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Experts Finally Reveal Their Secret in Getting Your Financial Goals Back on Track

Every year, it’s been a tradition to make some New Year’s resolution to start our year right. One of the most popular decisions most people commit is to save more money while spending less. Most people want to pay out their debts as soon as possible to increase their cash flow.

Then, we want to invest our extra money and let it grow to its maximum potential. While this journey looks promising, it’s easier said than done. You may have followed our goals religiously during the first couple of weeks in January, but most people find themselves already slipped from their resolutions. How can we get our financial goals back on track again? Here’s what the experts have to say.

The Survey

According to LearnVest’ survey, more than four in every 10 Americans give up on fulfilling their financial goals six weeks after the New Year had passed. CompareCards.com also reflected the same results as their survey showed how the Americans lost their priority to pay off their debts first because they’re more concerned with paying their bills.

Most people desire to cut off unnecessary expenses to save and invest more money.

Most people desire to cut off unnecessary expenses to save and invest more money.

According to CompareCards.com chief analyst, the financial weights most people deal in their everyday lives deviate them from fulfilling their financial resolutions. A separate report conducted by the researchers of Fidelity Investments show 48% of Americans want to save more money, 29% wants to prioritize settling their debts, and the remaining 15% wants to cut down their expenses and spend less money.

Setting The Date

If you’ve already slipped off from accomplishing your financial goals, the experts say it’s okay. There’s no need to reprimand yourself over and over again (which usually discourages you further from accomplishing your goals). Instead, focus on regaining your footing and momentum again. According to them, the secret of having a fresh start is by setting a new date.

Fulfilling your financial goals doesn't have to start by January 1. You can set the date whenever you want.

Fulfilling your financial goals doesn’t have to start by January 1. You can set the date whenever you want.

According to Wharton School at the University of Pennsylvania, you shouldn’t limit yourself in making goals only during New Year. The researchers say every day is a new chance for you to accomplish your goals again.

If you can’t find a suitable date, they recommend you think of dates important to you like your birthday, you and your partner’s anniversary, or even essential occasions. Not only this will help you be excited in jumpstarting new habits, but you’ll also be more committed since the dates hold a special place or sentimental value in your heart.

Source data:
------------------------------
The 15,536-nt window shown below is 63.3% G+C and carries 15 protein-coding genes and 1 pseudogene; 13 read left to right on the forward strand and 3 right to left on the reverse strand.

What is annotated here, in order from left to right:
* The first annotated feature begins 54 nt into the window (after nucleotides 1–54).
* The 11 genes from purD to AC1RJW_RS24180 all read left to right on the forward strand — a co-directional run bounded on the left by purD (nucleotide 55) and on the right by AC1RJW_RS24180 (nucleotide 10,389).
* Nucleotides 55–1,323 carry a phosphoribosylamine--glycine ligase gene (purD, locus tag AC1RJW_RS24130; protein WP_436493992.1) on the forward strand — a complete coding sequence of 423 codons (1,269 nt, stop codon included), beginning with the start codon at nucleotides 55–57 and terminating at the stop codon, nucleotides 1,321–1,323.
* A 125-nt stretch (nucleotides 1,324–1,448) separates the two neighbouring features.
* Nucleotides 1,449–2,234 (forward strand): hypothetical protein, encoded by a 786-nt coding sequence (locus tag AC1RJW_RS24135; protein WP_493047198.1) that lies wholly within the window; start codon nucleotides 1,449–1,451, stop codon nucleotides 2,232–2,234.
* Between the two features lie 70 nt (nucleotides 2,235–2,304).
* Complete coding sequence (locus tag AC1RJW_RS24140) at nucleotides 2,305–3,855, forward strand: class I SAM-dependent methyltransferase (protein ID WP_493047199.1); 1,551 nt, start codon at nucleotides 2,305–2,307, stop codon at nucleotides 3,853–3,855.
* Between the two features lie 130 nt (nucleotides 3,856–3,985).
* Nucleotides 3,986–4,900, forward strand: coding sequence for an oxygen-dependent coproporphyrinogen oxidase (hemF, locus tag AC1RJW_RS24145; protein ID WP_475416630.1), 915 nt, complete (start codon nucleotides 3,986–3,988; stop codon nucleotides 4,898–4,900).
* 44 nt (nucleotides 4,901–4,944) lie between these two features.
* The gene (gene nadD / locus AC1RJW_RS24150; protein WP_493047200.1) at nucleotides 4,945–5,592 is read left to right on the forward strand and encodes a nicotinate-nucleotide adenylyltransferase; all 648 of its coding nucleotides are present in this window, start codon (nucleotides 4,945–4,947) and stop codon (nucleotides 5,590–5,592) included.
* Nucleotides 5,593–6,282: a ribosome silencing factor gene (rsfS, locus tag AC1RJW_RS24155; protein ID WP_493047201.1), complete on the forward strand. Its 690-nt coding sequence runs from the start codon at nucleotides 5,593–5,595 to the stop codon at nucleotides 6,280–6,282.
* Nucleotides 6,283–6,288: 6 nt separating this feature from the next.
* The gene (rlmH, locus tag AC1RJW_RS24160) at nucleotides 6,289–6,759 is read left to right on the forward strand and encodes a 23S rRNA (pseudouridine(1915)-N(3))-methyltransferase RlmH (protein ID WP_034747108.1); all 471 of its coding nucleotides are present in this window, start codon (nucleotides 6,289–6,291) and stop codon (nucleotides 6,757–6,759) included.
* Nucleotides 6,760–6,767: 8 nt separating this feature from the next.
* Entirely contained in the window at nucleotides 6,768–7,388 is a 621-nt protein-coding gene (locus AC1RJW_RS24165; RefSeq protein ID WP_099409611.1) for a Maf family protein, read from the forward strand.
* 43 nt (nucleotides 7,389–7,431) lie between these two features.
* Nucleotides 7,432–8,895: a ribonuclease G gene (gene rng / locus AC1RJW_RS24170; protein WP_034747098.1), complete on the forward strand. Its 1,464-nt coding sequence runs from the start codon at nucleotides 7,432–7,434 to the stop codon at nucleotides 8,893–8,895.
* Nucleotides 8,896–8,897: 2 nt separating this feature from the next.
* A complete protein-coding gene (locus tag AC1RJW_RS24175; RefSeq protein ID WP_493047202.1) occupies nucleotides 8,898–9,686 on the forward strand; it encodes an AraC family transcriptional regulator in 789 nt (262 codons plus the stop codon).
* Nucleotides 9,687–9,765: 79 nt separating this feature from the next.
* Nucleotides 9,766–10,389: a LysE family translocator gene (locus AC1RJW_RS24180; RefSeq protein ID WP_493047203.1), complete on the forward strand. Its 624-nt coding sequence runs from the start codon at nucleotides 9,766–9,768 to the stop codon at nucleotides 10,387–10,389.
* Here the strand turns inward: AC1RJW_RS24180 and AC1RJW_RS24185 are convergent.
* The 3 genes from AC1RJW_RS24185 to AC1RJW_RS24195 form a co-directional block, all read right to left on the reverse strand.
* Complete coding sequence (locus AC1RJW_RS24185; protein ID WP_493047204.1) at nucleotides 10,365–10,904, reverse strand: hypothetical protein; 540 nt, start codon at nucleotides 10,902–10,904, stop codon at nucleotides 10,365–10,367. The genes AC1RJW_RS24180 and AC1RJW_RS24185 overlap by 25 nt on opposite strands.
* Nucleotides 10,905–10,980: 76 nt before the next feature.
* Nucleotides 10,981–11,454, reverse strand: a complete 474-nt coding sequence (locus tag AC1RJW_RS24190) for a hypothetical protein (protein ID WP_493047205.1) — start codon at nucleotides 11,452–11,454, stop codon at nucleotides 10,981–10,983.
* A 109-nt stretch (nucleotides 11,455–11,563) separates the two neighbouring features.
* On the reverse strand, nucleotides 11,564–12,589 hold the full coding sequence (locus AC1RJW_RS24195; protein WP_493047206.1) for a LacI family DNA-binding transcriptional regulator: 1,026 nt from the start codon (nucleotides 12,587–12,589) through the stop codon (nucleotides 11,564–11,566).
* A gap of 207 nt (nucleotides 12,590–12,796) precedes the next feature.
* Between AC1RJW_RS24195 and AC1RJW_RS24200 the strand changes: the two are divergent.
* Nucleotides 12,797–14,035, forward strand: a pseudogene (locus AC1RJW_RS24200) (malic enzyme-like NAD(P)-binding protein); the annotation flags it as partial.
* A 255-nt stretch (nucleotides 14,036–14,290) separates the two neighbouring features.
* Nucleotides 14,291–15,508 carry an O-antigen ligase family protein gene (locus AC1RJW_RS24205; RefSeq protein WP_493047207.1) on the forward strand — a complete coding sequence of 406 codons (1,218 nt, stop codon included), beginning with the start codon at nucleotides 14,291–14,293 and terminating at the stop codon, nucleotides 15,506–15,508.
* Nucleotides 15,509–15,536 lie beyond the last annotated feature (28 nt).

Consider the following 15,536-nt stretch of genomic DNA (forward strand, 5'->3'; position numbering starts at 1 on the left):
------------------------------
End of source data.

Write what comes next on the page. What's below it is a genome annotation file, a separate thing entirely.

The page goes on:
The Fresh Start Effect

According to Wharton professor Katherine Milkman, you can also make the first day of the week as your inspiration to achieve your resolutions if you don’t want to wait for your birthday to come.

 Schedule your appointed date like an appointment or meeting you can't miss to commit yourself in accomplishing your financial resolutions.

Schedule your appointed date like an appointment or meeting you can’t miss to commit yourself in accomplishing your financial resolutions.

For example, the Monday effect helps set your momentum for the rest of the week. So if you start saving more money on Monday, chances are, you’ll adopt this mindset for the rest of the week.

Install a Budget App

To further help you in meeting your goals, the financial experts say you need to download and install a budgeting app to help you monitor your cash flow. Since you always bring your phone with you, you can input your expenses on the app to see if it’s suitable for your budget.

It will also prevent you from having impulsive buying since you’ll think twice about depleting your money to buy something you don’t need. You can download apps like Albert, Mint, or PocketGuard to help you monitor your saving and spending habits.

Look for Higher Rates

When we think about saving, the first thing we do is to put all our hard-earned money on the bank. While this seems like a safe method, you might want to think twice if you desire to get higher potential returns. The average interest rate you can get from a bank is less than 1%.

So instead of putting it all on the bank,  the experts recommend you put it on investment schemes with higher percentage yield like stocks, mutual funds, or bonds which can give you 2-12% annual return rates.

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